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In eigenvalue characteristic equation computations of large matrices, it is often necessary to find all the the roots of this polynomial. I understand that there is no general explicit solution for irrational roots of polynomials of degree higher than 5. We might thus use numerical approximations, such as Newton's method, to find a root for the polynomial equation.

My question is, for very high degree polynomials, eg. characteristic equation of degree 100, how can we make systematic/algorithmic computation to find all the 100 roots to this polynomial? Is there a consistent method that will always find all the roots to this eigenvalue characteristic equation?

Thank you!

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    $\begingroup$ This is not an answer to your question about root-finding in general, but it's important to know that for numerical calculation of eigenvalues one should not use the characteristic polynomial. There are other methods that are much better. $\endgroup$ Commented Nov 7, 2021 at 8:02
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    $\begingroup$ About polynomial roots in general, there are some starting pointers here. $\endgroup$
    – dxiv
    Commented Nov 7, 2021 at 8:06
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    $\begingroup$ Tom Copeland has written an answer here: mathoverflow.net/a/368105/25104 See also square root of 2 in the OEIS: oeis.org/A002193 $\endgroup$ Commented Nov 7, 2021 at 9:12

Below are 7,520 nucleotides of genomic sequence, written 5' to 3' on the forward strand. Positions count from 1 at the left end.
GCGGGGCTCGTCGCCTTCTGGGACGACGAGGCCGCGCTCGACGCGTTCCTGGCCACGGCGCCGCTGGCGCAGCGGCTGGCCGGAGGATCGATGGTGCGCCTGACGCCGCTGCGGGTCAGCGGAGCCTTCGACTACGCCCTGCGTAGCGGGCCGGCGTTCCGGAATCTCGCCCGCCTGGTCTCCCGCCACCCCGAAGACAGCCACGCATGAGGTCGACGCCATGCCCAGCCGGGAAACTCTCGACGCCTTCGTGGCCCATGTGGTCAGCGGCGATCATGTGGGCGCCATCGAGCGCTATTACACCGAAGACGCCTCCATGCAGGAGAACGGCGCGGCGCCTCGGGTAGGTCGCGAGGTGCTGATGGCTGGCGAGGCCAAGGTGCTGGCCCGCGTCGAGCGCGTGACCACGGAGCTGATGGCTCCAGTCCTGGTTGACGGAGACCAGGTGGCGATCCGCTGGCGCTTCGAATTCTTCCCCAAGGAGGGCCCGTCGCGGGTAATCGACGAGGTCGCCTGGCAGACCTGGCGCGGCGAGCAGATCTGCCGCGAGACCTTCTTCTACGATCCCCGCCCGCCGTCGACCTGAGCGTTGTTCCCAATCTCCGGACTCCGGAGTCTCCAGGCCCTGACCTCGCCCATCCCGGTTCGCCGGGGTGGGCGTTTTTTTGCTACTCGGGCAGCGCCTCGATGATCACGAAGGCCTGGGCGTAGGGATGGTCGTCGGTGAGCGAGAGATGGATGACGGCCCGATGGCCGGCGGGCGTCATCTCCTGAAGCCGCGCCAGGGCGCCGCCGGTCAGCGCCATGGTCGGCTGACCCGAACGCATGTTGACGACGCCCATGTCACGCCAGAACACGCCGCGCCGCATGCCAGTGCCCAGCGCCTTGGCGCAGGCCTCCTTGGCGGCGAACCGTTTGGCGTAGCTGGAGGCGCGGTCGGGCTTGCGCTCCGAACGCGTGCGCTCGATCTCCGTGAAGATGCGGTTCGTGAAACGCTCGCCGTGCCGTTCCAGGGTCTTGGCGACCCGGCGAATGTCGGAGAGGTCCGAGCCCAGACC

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There are numerical methods that will compute all roots of polynomials of high degree. Some are listed here.

But, actually, one of the best methods is to find the eigenvalues of the polynomial’s companion matrix. This is how the “roots” function in Matlab works, for example. There are many good numerical methods for computing eigenvalues, some of which are listed here. As you will see, some work by finding the roots of the characteristic polynomial, but many do not. The QR algorithm is a popular one.

So, in some sense, you’re looking at the problem backwards: you shouldn’t use polynomial root finding to compute eigenvalues (except maybe in linear algebra homework problems), you should use eigenvalue computations to find roots of polynomials.

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